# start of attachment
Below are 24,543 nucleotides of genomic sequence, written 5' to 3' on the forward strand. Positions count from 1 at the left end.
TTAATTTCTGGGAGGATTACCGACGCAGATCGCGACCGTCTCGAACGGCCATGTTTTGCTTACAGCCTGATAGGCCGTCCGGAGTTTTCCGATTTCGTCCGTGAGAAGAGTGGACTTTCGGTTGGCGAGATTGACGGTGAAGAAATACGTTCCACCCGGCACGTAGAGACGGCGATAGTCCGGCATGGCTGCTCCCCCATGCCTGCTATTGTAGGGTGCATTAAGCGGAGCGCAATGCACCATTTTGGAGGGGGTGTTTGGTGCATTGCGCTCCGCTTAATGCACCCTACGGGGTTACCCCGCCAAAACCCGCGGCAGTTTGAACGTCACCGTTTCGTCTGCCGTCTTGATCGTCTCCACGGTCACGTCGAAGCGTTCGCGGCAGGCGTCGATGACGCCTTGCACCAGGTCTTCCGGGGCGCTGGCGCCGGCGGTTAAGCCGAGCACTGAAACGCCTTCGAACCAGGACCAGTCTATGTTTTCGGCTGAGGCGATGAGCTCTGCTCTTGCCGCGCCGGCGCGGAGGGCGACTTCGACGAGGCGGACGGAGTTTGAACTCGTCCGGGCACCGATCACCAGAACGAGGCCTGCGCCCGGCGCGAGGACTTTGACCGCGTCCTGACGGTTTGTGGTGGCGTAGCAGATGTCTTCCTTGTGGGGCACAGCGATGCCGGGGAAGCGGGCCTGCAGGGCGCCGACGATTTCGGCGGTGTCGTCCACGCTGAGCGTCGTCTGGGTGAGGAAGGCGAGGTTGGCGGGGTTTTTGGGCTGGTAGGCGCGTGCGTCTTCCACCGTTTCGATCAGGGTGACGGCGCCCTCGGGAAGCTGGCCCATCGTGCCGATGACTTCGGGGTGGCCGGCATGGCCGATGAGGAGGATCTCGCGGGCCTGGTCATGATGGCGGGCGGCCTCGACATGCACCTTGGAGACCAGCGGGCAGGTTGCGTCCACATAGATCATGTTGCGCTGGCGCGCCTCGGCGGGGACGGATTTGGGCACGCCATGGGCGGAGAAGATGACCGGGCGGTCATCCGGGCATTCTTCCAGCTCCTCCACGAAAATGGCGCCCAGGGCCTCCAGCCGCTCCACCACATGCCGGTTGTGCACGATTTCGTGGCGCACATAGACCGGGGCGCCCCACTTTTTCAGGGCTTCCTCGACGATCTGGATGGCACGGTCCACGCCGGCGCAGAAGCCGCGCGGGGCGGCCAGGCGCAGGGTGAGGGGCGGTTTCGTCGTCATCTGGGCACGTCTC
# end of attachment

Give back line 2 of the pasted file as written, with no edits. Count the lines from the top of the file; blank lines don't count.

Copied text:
TTAATTTCTGGGAGGATTACCGACGCAGATCGCGACCGTCTCGAACGGCCATGTTTTGCTTACAGCCTGATAGGCCGTCCGGAGTTTTCCGATTTCGTCCGTGAGAAGAGTGGACTTTCGGTTGGCGAGATTGACGGTGAAGAAATACGTTCCACCCGGCACGTAGAGACGGCGATAGTCCGGCATGGCTGCTCCCCCATGCCTGCTATTGTAGGGTGCATTAAGCGGAGCGCAATGCACCATTTTGGAGGGGGTGTTTGGTGCATTGCGCTCCGCTTAATGCACCCTACGGGGTTACCCCGCCAAAACCCGCGGCAGTTTGAACGTCACCGTTTCGTCTGCCGTCTTGATCGTCTCCACGGTCACGTCGAAGCGTTCGCGGCAGGCGTCGATGACGCCTTGCACCAGGTCTTCCGGGGCGCTGGCGCCGGCGGTTAAGCCGAGCACTGAAACGCCTTCGAACCAGGACCAGTCTATGTTTTCGGCTGAGGCGATGAGCTCTGCTCTTGCCGCGCCGGCGCGGAGGGCGACTTCGACGAGGCGGACGGAGTTTGAACTCGTCCGGGCACCGATCACCAGAACGAGGCCTGCGCCCGGCGCGAGGACTTTGACCGCGTCCTGACGGTTTGTGGTGGCGTAGCAGATGTCTTCCTTGTGGGGCACAGCGATGCCGGGGAAGCGGGCCTGCAGGGCGCCGACGATTTCGGCGGTGTCGTCCACGCTGAGCGTCGTCTGGGTGAGGAAGGCGAGGTTGGCGGGGTTTTTGGGCTGGTAGGCGCGTGCGTCTTCCACCGTTTCGATCAGGGTGACGGCGCCCTCGGGAAGCTGGCCCATCGTGCCGATGACTTCGGGGTGGCCGGCATGGCCGATGAGGAGGATCTCGCGGGCCTGGTCATGATGGCGGGCGGCCTCGACATGCACCTTGGAGACCAGCGGGCAGGTTGCGTCCACATAGATCATGTTGCGCTGGCGCGCCTCGGCGGGGACGGATTTGGGCACGCCATGGGCGGAGAAGATGACCGGGCGGTCATCCGGGCATTCTTCCAGCTCCTCCACGAAAATGGCGCCCAGGGCCTCCAGCCGCTCCACCACATGCCGGTTGTGCACGATTTCGTGGCGCACATAGACCGGGGCGCCCCACTTTTTCAGGGCTTCCTCGACGATCTGGATGGCACGGTCCACGCCGGCGCAGAAGCCGCGCGGGGCGGCCAGGCGCAGGGTGAGGGGCGGTTTCGTCGTCATCTGGGCACGTCTC